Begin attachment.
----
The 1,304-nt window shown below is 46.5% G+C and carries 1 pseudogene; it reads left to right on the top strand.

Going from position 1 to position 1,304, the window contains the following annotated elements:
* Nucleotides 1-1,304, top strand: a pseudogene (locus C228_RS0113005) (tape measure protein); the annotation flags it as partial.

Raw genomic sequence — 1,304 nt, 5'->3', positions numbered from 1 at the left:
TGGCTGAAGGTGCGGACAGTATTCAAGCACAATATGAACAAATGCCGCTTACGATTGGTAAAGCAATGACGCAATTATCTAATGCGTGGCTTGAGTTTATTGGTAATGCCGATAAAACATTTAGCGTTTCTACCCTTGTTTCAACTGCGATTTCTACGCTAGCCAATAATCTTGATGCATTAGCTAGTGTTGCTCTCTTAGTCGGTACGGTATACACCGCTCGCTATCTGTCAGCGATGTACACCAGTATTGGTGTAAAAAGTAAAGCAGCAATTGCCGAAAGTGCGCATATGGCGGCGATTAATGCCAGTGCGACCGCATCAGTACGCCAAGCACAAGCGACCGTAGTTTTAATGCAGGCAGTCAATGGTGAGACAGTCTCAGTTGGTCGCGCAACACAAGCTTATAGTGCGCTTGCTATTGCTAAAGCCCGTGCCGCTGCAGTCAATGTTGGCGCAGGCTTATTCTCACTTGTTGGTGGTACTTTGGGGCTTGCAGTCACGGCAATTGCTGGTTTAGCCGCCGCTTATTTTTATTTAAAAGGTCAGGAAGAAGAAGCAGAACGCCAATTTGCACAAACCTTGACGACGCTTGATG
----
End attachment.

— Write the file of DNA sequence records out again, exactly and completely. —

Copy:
The 1,304-nt window shown below is 46.5% G+C and carries 1 pseudogene; it reads left to right on the top strand.

Going from position 1 to position 1,304, the window contains the following annotated elements:
* Nucleotides 1-1,304, top strand: a pseudogene (locus C228_RS0113005) (tape measure protein); the annotation flags it as partial.

Raw genomic sequence — 1,304 nt, 5'->3', positions numbered from 1 at the left:
TGGCTGAAGGTGCGGACAGTATTCAAGCACAATATGAACAAATGCCGCTTACGATTGGTAAAGCAATGACGCAATTATCTAATGCGTGGCTTGAGTTTATTGGTAATGCCGATAAAACATTTAGCGTTTCTACCCTTGTTTCAACTGCGATTTCTACGCTAGCCAATAATCTTGATGCATTAGCTAGTGTTGCTCTCTTAGTCGGTACGGTATACACCGCTCGCTATCTGTCAGCGATGTACACCAGTATTGGTGTAAAAAGTAAAGCAGCAATTGCCGAAAGTGCGCATATGGCGGCGATTAATGCCAGTGCGACCGCATCAGTACGCCAAGCACAAGCGACCGTAGTTTTAATGCAGGCAGTCAATGGTGAGACAGTCTCAGTTGGTCGCGCAACACAAGCTTATAGTGCGCTTGCTATTGCTAAAGCCCGTGCCGCTGCAGTCAATGTTGGCGCAGGCTTATTCTCACTTGTTGGTGGTACTTTGGGGCTTGCAGTCACGGCAATTGCTGGTTTAGCCGCCGCTTATTTTTATTTAAAAGGTCAGGAAGAAGAAGCAGAACGCCAATTTGCACAAACCTTGACGACGCTTGATG